(Heidi Dolamore offers a companion piece about the plague of politeness at Quiddle. Thanks to Heidi for her ideas and comments.)
In my new year's post, I mentioned that I was thinking a lot about the direction of Tinfoil+Raccoon, and about the state of the biblioblogosphere in general, and promised a follow-up. At the time, I was giving serious consideration to backing way off from writing about library issues because I've felt like I haven't had much original to say lately. There are a lot of people blogging about library issues, and I've tried to resist the pull of me-tooism. I've also been a little discouraged because of what I think of as politeness gone amok. I'm sure it's hard to read that without thinking that I'm a total ass, but let me explain.
In a recent post, It's Not Only the OPACs that Suck at Information Wants to Be Free, Meredith Farkas was taken to task for using the word "suck." The commenter thought that it was unprofessional and unnecessary for someone as talented as Meredith to use that sort of language. I disagree. Most of us don't count our blogs as professional pubs, so I don't see any need for more formal writing. I read Meredith because she writes not only from her head, but from her heart. She is genuine and honest and direct--all qualities I value far above politeness. And we, as a profession, are too damn polite. Polite, from Merriam Webster Online:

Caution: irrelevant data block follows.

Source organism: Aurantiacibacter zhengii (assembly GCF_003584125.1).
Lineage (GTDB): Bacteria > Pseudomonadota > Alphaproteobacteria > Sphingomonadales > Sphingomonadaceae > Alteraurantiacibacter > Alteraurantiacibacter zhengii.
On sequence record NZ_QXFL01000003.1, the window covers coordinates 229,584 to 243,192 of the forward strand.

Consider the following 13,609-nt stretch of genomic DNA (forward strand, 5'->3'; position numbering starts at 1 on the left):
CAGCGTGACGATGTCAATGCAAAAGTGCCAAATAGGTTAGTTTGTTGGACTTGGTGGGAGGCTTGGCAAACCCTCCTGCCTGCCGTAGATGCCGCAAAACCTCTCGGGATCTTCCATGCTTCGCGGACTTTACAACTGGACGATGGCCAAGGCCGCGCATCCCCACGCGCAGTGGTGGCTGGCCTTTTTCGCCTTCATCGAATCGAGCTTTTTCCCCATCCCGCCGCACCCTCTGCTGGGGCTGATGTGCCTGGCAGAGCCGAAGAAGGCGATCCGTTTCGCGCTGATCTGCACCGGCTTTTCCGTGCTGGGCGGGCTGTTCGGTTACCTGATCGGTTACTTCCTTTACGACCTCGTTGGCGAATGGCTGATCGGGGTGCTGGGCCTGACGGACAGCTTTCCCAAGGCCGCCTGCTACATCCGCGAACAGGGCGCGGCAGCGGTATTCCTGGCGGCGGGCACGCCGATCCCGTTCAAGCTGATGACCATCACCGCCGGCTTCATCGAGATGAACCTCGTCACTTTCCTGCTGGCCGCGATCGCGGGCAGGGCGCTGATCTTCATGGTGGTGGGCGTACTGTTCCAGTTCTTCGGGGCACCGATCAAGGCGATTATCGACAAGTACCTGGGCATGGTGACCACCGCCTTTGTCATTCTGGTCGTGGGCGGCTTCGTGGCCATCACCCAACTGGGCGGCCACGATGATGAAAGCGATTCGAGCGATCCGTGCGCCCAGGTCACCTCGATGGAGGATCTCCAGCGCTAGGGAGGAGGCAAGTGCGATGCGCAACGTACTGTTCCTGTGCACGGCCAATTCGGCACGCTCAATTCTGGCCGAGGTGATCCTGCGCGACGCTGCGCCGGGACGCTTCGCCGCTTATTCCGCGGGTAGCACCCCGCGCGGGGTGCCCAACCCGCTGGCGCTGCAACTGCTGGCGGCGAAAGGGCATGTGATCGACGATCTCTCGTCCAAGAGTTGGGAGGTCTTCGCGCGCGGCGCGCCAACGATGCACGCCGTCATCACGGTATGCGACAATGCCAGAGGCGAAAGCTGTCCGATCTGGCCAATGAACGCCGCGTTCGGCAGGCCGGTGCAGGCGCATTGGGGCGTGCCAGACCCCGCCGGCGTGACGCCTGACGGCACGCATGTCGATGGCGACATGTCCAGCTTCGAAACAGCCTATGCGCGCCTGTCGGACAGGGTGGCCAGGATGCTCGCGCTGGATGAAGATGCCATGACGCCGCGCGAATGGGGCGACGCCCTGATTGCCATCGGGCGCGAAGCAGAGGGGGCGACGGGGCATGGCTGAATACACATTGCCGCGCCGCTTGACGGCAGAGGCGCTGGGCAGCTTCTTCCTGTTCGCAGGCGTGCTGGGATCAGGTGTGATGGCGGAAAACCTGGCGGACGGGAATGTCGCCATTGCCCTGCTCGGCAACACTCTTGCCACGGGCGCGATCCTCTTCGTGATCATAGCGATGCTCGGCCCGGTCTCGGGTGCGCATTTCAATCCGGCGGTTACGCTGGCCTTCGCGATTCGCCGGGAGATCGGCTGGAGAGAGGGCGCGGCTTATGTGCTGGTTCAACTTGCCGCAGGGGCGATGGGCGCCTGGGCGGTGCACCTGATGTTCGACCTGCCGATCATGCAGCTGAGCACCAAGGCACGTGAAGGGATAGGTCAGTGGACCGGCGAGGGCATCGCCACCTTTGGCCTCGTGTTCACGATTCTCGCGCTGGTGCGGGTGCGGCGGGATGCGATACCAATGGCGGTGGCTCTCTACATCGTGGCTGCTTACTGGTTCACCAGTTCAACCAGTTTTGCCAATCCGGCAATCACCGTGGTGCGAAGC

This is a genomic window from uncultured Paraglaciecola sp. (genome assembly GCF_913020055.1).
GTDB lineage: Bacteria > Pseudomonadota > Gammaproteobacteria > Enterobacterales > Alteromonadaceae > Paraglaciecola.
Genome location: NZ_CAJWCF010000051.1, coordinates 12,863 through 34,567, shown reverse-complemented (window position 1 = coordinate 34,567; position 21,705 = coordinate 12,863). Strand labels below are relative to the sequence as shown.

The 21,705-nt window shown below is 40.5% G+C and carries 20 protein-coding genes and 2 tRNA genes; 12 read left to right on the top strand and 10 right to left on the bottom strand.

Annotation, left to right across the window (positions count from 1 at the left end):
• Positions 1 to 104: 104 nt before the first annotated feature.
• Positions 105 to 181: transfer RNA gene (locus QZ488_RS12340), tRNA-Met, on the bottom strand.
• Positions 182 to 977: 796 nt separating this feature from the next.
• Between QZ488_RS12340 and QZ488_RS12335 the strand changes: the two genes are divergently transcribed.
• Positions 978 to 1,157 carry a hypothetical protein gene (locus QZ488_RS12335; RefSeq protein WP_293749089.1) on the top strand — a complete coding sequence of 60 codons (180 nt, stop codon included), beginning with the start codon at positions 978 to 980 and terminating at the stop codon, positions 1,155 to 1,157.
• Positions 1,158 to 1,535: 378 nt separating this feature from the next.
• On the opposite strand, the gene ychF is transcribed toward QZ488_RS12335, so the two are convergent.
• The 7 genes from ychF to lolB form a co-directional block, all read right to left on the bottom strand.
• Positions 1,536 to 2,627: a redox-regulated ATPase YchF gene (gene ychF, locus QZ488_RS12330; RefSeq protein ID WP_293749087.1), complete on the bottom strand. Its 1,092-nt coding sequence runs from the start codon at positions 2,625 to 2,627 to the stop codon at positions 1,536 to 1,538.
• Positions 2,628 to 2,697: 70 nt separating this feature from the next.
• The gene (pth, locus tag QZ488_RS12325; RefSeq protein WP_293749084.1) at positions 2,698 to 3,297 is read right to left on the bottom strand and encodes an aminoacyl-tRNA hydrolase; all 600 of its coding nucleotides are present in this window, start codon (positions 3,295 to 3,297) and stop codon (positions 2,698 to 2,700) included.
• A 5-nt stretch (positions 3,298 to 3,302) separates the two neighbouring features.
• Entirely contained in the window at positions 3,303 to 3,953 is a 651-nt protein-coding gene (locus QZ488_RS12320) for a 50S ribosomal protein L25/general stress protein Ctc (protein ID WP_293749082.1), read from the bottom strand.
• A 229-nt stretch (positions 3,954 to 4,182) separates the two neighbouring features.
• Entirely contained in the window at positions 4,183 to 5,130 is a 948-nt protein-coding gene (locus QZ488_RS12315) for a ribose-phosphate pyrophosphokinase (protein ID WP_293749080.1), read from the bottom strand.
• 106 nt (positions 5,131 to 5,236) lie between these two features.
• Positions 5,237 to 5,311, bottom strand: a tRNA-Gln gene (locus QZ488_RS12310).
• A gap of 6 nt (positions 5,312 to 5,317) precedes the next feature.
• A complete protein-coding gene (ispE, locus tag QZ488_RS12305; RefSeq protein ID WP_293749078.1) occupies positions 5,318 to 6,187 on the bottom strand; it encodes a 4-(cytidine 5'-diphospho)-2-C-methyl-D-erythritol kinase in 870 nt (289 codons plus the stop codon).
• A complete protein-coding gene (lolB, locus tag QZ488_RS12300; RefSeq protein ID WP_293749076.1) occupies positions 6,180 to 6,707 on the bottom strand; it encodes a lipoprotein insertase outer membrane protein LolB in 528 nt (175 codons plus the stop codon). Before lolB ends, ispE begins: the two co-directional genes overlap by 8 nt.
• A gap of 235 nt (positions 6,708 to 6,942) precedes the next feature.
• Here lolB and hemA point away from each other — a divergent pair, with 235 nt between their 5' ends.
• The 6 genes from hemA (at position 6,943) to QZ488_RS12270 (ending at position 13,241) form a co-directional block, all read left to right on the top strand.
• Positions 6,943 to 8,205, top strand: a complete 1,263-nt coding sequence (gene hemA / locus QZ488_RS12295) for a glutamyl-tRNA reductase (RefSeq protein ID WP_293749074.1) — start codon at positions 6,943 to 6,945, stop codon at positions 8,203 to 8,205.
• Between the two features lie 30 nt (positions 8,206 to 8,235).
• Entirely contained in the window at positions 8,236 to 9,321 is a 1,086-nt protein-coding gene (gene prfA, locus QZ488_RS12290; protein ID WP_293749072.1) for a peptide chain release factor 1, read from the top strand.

1 a : of, relating to, or having the characteristics of advanced culture b : marked by refined cultural interests and pursuits especially in arts and belles lettres
2 a : showing or characterized by correct social usage b : marked by an appearance of consideration, tact, deference, or courtesy c : marked by a lack of roughness or crudities
After I decided that "too polite" was, in fact, what I meant, the word "effete" popped into my head. Like, so much politeness makes us effete. Again, Merriam Webster confirmed my hunch.
1 : no longer fertile
2 a : having lost character, vitality, or strength
Excessive politeness, I'm convinced, makes us weak and vulnerable and is directly responsible for many of the things that make libraries suck--OPACs, dysfunctional architecture, outdated service models and collections. A lot of librarians are hesitant to step on toes, speak up, say no, or demand the best from each other. Certainly, be polite with the people who walk in the door (physical or virtual) to use your services and facilities. Exercise politeness much of the time with your officemates, board members, staff, and outside colleagues. But when preparing to hand over loads of taxpayer money to vendors, jobbers and consultants, politeness should be one of the the last considerations in your interactions.